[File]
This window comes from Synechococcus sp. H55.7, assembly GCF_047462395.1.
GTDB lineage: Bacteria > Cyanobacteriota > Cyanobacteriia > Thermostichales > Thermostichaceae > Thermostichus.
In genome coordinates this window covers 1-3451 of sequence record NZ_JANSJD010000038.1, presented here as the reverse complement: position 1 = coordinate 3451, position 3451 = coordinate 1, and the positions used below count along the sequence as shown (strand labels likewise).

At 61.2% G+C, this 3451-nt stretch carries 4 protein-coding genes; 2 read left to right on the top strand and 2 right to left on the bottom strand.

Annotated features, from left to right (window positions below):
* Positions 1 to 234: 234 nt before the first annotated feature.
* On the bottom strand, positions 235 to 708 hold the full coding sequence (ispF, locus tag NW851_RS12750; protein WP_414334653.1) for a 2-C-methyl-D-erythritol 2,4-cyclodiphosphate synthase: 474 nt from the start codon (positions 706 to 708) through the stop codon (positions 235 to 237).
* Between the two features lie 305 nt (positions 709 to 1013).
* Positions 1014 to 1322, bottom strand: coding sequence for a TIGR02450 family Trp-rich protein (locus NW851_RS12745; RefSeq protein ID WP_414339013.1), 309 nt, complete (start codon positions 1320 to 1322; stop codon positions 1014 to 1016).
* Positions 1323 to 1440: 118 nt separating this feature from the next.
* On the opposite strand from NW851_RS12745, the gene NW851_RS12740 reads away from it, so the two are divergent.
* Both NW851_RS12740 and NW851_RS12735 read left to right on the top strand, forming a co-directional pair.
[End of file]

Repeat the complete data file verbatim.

This window comes from Synechococcus sp. H55.7, assembly GCF_047462395.1.
GTDB lineage: Bacteria > Cyanobacteriota > Cyanobacteriia > Thermostichales > Thermostichaceae > Thermostichus.
In genome coordinates this window covers 1-3451 of sequence record NZ_JANSJD010000038.1, presented here as the reverse complement: position 1 = coordinate 3451, position 3451 = coordinate 1, and the positions used below count along the sequence as shown (strand labels likewise).

At 61.2% G+C, this 3451-nt stretch carries 4 protein-coding genes; 2 read left to right on the top strand and 2 right to left on the bottom strand.

Annotated features, from left to right (window positions below):
* Positions 1 to 234: 234 nt before the first annotated feature.
* On the bottom strand, positions 235 to 708 hold the full coding sequence (ispF, locus tag NW851_RS12750; protein WP_414334653.1) for a 2-C-methyl-D-erythritol 2,4-cyclodiphosphate synthase: 474 nt from the start codon (positions 706 to 708) through the stop codon (positions 235 to 237).
* Between the two features lie 305 nt (positions 709 to 1013).
* Positions 1014 to 1322, bottom strand: coding sequence for a TIGR02450 family Trp-rich protein (locus NW851_RS12745; RefSeq protein ID WP_414339013.1), 309 nt, complete (start codon positions 1320 to 1322; stop codon positions 1014 to 1016).
* Positions 1323 to 1440: 118 nt separating this feature from the next.
* On the opposite strand from NW851_RS12745, the gene NW851_RS12740 reads away from it, so the two are divergent.
* Both NW851_RS12740 and NW851_RS12735 read left to right on the top strand, forming a co-directional pair.